Firearms conversation renewed after Maine mass shooting

Second Amendment

CHARLESTON, WV (WOWK) — There were numerous warning signs about Robert Card’s mental health struggles before he went on a shooting spree, accused of killing 18 people in a Maine bowling alley and bar. In the days since the initial shock, the conversation has shifted to mental health and access to firearms. 

“That could be in any town, in the United States or anywhere, the concern of people around you. Do we really know them,” asked Janet Bailey, resident of Mink Shoals, WV, after watching the situation in Maine unfold on television. 

As they watched the heartbreaking aftermath of the shooting in Maine and learned more about the warning signs relating to Robert Card’s mental state beforehand, people in the tri-state and across the country started asking themselves what they would’ve done if they knew someone was in crisis.

“They say if you know, let someone know and we do, nothing happens,” said Doug Thompson, resident of Charleston, WV. “I think we need to look at our whole legal society and everything and how we deal with people with mental illnesses and criminal justice.”

In the weeks since the shooting, there has been an increased focus on 40-year old Card’s mental health history and whether or not his mental health should have limited his access to firearms.

A history of mental illness alone isn’t enough to limit someone’s access to a firearm. 

“Having a mental illness, even a diagnosed one, does not automatically prohibit you from purchasing or possessing a firearm. Under the Gun Control Act of 1968 there are specific criteria that have to be met in order for a person to be considered prohibited, meaning that they can’t have a firearm in their possession, and they can’t go out and purchase one lawfully,” explained Jaclyn Schildkraut, Regional Gun Violence Research Consortium. “You have to be institutionalized in a non-voluntary capacity as well as being adjudicated mentally defective.” 

But currently, 21 states and the District of Columbia have other measures in place to intervene. They are called Extreme Risk Protective Orders (ERPO), otherwise known as Red Flag Laws. Maine had something a little different called a Yellow Flag Law. Both are civil orders allowing someone to petition to have the court authorize the removal of a person’s firearms when they know someone is at a heightened risk of being an imminent danger to themselves and others. 

“So, I am based in NY State, and in our state, it is not only law enforcement that can petition for an ERPO but also schools, medical providers, family members, etc. But, that is different state to state,” said Schildkraut. “But in the state of Maine, what has to happen is for a yellow flag petition to be successful law enforcement can’t only bring their concerns to the court, they also have to have that paired with a medical recommendation that this person is in fact, from a medical perspective, an imminent danger to themselves and others and this is a warranted removal.”  

Before the deadly shootings in Maine, Card’s family members and co-workers did report their concerns. Local law enforcement tried to check on his wellbeing prior to the incident but weren’t able to make contact.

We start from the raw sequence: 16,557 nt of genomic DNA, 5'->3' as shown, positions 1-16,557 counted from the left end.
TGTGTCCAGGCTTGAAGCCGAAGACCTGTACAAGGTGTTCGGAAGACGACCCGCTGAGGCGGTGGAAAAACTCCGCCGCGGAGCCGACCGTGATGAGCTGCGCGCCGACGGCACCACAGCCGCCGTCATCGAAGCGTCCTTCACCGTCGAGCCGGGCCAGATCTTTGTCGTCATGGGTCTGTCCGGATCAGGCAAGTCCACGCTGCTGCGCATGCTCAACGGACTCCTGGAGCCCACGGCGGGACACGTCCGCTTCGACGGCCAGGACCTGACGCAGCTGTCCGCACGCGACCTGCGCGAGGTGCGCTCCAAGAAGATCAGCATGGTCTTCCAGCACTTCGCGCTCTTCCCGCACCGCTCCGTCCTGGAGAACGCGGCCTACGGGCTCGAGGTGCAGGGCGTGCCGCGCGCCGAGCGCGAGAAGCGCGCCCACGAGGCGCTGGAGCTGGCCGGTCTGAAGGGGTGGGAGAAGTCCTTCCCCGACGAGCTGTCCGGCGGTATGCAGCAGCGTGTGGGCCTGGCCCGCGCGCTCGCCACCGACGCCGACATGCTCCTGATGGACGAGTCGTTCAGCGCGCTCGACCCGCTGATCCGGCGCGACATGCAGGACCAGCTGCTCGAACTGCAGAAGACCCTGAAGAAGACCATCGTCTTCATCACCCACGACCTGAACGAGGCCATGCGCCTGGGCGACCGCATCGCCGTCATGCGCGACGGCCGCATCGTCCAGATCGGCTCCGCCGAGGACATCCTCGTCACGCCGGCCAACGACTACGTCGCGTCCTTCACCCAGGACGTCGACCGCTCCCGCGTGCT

“Here is somebody who clearly was in crisis,” Schildkraut said. “Either they or others knew they were in crisis and steps were taken to try to get this individual help, albeit without much success, because after he went through this, he still was able to purchase a firearm.”

On the topic of gun deaths, violence and mental health, the advocacy group Mental Health America said the vast majority of people with mental illness are not violent. The group recommended that Red Flag Laws avoid stigmatizing people with mental illness. Instead, the group said there should be, among other things, easier ways for people in crisis to surrender their firearms. They also said there should be training for gun shop employees on how to identify at-risk people who may be purchasing a firearm with the sole intent to die by suicide. 

“Individuals with mental health concerns are more likely to be the victims of gun violence than they are to be the perpetrators of gun violence,” Schildkraut said. “It is important that we recognize when people are in crisis and we do things like firearm removal through red flag laws that allow us to remove the means or instrumentality that can make a situation more harmful or potentially lethal.”

West Virginia, Ohio and Kentucky are not among the states with Red Flag laws. 

As they examine the tragedy that happened hundreds of miles away in Maine, some people are asking what is to be learned from what happened. 

“Of course, it was very sad to hear about the killings. But in our country, we have a big problem with mental health, and our country really needs to take more steps to combat this because most of the issues I think are around mental health,” Thompson said. 

13 News reached out to the National Rifle Association to find out the organization’s stance on Red Flag laws and the incident in Maine. A media representative didn’t respond to that request, but in the past the NRA has said those laws pose a serious risk to Second Amendment rights.

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